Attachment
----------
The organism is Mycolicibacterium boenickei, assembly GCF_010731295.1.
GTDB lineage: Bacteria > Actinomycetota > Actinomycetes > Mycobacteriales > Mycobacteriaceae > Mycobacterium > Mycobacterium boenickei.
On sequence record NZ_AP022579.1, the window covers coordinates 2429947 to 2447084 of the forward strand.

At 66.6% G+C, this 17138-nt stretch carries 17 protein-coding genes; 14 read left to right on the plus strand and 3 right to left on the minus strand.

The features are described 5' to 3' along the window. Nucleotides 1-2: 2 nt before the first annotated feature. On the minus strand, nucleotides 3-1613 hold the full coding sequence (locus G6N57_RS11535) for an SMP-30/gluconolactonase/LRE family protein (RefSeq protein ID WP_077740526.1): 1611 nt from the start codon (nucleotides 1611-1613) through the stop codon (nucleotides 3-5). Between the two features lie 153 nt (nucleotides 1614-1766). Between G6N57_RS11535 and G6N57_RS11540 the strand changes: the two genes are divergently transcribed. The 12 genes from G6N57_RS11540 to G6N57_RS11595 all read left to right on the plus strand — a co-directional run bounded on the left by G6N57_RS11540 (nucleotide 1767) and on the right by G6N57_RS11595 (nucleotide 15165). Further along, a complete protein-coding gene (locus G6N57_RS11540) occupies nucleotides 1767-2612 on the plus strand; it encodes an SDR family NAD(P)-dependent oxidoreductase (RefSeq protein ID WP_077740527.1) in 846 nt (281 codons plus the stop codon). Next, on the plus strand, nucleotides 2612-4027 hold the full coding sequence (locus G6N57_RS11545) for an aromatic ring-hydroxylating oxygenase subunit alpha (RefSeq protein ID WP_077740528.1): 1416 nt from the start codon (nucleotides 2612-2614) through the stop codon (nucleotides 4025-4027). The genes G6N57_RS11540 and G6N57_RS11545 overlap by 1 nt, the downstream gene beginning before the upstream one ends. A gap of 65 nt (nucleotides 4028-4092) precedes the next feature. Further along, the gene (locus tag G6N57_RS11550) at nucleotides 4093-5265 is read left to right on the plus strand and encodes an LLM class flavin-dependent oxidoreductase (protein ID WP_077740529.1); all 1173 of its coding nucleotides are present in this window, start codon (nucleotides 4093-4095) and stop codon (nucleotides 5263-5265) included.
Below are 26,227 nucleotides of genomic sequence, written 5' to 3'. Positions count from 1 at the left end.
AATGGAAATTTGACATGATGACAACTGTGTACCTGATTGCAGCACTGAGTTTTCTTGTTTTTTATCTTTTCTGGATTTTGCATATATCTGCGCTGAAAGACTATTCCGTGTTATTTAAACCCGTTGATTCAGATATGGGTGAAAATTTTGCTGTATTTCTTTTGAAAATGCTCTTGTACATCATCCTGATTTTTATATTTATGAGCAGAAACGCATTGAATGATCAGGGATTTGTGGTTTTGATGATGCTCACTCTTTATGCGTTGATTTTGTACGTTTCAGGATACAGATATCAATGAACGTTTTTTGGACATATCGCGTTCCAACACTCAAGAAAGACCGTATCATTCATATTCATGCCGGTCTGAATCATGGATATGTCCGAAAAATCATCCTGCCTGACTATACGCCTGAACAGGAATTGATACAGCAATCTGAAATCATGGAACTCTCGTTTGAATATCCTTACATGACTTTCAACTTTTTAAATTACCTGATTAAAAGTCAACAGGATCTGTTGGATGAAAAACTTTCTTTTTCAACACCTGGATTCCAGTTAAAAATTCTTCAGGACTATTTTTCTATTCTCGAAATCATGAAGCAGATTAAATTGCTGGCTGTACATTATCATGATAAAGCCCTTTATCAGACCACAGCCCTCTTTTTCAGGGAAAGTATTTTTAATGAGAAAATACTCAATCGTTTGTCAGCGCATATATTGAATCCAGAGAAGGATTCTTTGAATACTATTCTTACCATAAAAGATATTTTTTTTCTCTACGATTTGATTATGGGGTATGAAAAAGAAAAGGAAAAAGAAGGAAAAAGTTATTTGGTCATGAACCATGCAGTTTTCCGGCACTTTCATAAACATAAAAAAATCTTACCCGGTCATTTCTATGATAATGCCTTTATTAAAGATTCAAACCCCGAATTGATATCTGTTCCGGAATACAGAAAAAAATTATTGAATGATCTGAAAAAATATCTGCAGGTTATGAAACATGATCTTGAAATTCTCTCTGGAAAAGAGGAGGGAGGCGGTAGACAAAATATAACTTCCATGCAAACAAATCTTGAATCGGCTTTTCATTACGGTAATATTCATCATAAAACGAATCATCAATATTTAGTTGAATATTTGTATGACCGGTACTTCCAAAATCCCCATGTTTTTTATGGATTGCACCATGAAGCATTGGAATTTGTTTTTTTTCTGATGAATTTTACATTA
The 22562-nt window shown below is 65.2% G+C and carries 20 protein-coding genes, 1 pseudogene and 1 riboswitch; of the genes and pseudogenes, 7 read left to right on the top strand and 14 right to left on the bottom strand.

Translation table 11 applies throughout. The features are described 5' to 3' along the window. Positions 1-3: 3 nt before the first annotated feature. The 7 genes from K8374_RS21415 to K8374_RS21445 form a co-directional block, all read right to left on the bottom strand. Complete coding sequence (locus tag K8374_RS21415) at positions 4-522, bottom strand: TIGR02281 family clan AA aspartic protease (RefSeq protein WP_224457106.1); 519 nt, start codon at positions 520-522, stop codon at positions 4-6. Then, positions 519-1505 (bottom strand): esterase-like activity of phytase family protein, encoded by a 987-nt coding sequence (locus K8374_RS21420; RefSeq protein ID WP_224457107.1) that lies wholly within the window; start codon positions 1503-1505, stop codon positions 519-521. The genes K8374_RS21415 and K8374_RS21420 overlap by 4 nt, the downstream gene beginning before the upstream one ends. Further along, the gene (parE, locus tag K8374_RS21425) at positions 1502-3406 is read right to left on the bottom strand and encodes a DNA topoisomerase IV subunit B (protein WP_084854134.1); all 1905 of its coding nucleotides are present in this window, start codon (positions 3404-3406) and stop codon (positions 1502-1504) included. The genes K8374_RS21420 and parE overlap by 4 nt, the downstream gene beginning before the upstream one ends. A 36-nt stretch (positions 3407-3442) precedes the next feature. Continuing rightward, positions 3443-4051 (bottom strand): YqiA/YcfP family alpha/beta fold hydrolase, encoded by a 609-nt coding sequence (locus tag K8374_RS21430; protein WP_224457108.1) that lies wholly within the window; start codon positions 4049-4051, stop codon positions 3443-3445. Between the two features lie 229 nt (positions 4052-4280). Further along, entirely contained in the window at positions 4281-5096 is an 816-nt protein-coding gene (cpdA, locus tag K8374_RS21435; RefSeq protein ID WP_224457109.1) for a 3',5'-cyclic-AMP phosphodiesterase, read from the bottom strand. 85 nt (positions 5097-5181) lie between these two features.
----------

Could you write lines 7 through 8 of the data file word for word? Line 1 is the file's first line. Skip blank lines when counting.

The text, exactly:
AATGGAAATTTGACATGATGACAACTGTGTACCTGATTGCAGCACTGAGTTTTCTTGTTTTTTATCTTTTCTGGATTTTGCATATATCTGCGCTGAAAGACTATTCCGTGTTATTTAAACCCGTTGATTCAGATATGGGTGAAAATTTTGCTGTATTTCTTTTGAAAATGCTCTTGTACATCATCCTGATTTTTATATTTATGAGCAGAAACGCATTGAATGATCAGGGATTTGTGGTTTTGATGATGCTCACTCTTTATGCGTTGATTTTGTACGTTTCAGGATACAGATATCAATGAACGTTTTTTGGACATATCGCGTTCCAACACTCAAGAAAGACCGTATCATTCATATTCATGCCGGTCTGAATCATGGATATGTCCGAAAAATCATCCTGCCTGACTATACGCCTGAACAGGAATTGATACAGCAATCTGAAATCATGGAACTCTCGTTTGAATATCCTTACATGACTTTCAACTTTTTAAATTACCTGATTAAAAGTCAACAGGATCTGTTGGATGAAAAACTTTCTTTTTCAACACCTGGATTCCAGTTAAAAATTCTTCAGGACTATTTTTCTATTCTCGAAATCATGAAGCAGATTAAATTGCTGGCTGTACATTATCATGATAAAGCCCTTTATCAGACCACAGCCCTCTTTTTCAGGGAAAGTATTTTTAATGAGAAAATACTCAATCGTTTGTCAGCGCATATATTGAATCCAGAGAAGGATTCTTTGAATACTATTCTTACCATAAAAGATATTTTTTTTCTCTACGATTTGATTATGGGGTATGAAAAAGAAAAGGAAAAAGAAGGAAAAAGTTATTTGGTCATGAACCATGCAGTTTTCCGGCACTTTCATAAACATAAAAAAATCTTACCCGGTCATTTCTATGATAATGCCTTTATTAAAGATTCAAACCCCGAATTGATATCTGTTCCGGAATACAGAAAAAAATTATTGAATGATCTGAAAAAATATCTGCAGGTTATGAAACATGATCTTGAAATTCTCTCTGGAAAAGAGGAGGGAGGCGGTAGACAAAATATAACTTCCATGCAAACAAATCTTGAATCGGCTTTTCATTACGGTAATATTCATCATAAAACGAATCATCAATATTTAGTTGAATATTTGTATGACCGGTACTTCCAAAATCCCCATGTTTTTTATGGATTGCACCATGAAGCATTGGAATTTGTTTTTTTTCTGATGAATTTTACATTA
The 22562-nt window shown below is 65.2% G+C and carries 20 protein-coding genes, 1 pseudogene and 1 riboswitch; of the genes and pseudogenes, 7 read left to right on the top strand and 14 right to left on the bottom strand.